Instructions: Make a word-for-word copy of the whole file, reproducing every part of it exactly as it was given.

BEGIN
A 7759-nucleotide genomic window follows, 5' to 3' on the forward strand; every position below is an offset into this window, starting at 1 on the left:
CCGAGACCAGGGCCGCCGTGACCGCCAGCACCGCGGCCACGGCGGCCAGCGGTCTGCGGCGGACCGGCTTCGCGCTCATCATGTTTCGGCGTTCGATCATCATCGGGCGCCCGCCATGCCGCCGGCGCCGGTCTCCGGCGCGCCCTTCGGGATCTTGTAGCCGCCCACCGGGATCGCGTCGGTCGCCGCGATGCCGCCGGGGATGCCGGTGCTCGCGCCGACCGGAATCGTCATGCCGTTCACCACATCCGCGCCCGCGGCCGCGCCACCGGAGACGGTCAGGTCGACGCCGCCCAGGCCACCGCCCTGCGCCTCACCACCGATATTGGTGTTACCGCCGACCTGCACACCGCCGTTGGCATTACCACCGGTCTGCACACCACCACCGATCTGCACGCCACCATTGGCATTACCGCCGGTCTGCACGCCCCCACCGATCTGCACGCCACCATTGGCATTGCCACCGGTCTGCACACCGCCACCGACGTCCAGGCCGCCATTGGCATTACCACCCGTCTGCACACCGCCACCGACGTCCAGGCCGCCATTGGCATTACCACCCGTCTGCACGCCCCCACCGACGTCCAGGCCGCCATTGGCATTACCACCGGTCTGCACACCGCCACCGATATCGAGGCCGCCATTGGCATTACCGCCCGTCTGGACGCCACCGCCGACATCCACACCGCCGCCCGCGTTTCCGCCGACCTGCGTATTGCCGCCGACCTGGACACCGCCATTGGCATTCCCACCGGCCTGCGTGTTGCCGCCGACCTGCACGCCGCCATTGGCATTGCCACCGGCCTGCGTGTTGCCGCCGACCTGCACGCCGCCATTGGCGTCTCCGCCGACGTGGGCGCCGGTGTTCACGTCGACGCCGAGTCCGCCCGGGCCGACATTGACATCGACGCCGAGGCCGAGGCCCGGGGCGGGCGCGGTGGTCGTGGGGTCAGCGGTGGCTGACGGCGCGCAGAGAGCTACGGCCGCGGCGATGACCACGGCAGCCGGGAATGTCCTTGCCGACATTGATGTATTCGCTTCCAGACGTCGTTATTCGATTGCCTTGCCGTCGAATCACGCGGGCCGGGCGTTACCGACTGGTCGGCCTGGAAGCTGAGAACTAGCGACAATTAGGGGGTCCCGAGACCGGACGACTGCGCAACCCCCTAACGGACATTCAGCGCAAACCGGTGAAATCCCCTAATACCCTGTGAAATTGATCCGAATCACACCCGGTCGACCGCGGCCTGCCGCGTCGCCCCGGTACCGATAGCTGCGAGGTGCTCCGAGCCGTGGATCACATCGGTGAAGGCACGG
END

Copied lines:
A 7759-nucleotide genomic window follows, 5' to 3' on the forward strand; every position below is an offset into this window, starting at 1 on the left:
CCGAGACCAGGGCCGCCGTGACCGCCAGCACCGCGGCCACGGCGGCCAGCGGTCTGCGGCGGACCGGCTTCGCGCTCATCATGTTTCGGCGTTCGATCATCATCGGGCGCCCGCCATGCCGCCGGCGCCGGTCTCCGGCGCGCCCTTCGGGATCTTGTAGCCGCCCACCGGGATCGCGTCGGTCGCCGCGATGCCGCCGGGGATGCCGGTGCTCGCGCCGACCGGAATCGTCATGCCGTTCACCACATCCGCGCCCGCGGCCGCGCCACCGGAGACGGTCAGGTCGACGCCGCCCAGGCCACCGCCCTGCGCCTCACCACCGATATTGGTGTTACCGCCGACCTGCACACCGCCGTTGGCATTACCACCGGTCTGCACACCACCACCGATCTGCACGCCACCATTGGCATTACCGCCGGTCTGCACGCCCCCACCGATCTGCACGCCACCATTGGCATTGCCACCGGTCTGCACACCGCCACCGACGTCCAGGCCGCCATTGGCATTACCACCCGTCTGCACACCGCCACCGACGTCCAGGCCGCCATTGGCATTACCACCCGTCTGCACGCCCCCACCGACGTCCAGGCCGCCATTGGCATTACCACCGGTCTGCACACCGCCACCGATATCGAGGCCGCCATTGGCATTACCGCCCGTCTGGACGCCACCGCCGACATCCACACCGCCGCCCGCGTTTCCGCCGACCTGCGTATTGCCGCCGACCTGGACACCGCCATTGGCATTCCCACCGGCCTGCGTGTTGCCGCCGACCTGCACGCCGCCATTGGCATTGCCACCGGCCTGCGTGTTGCCGCCGACCTGCACGCCGCCATTGGCGTCTCCGCCGACGTGGGCGCCGGTGTTCACGTCGACGCCGAGTCCGCCCGGGCCGACATTGACATCGACGCCGAGGCCGAGGCCCGGGGCGGGCGCGGTGGTCGTGGGGTCAGCGGTGGCTGACGGCGCGCAGAGAGCTACGGCCGCGGCGATGACCACGGCAGCCGGGAATGTCCTTGCCGACATTGATGTATTCGCTTCCAGACGTCGTTATTCGATTGCCTTGCCGTCGAATCACGCGGGCCGGGCGTTACCGACTGGTCGGCCTGGAAGCTGAGAACTAGCGACAATTAGGGGGTCCCGAGACCGGACGACTGCGCAACCCCCTAACGGACATTCAGCGCAAACCGGTGAAATCCCCTAATACCCTGTGAAATTGATCCGAATCACACCCGGTCGACCGCGGCCTGCCGCGTCGCCCCGGTACCGATAGCTGCGAGGTGCTCCGAGCCGTGGATCACATCGGTGAAGGCACGG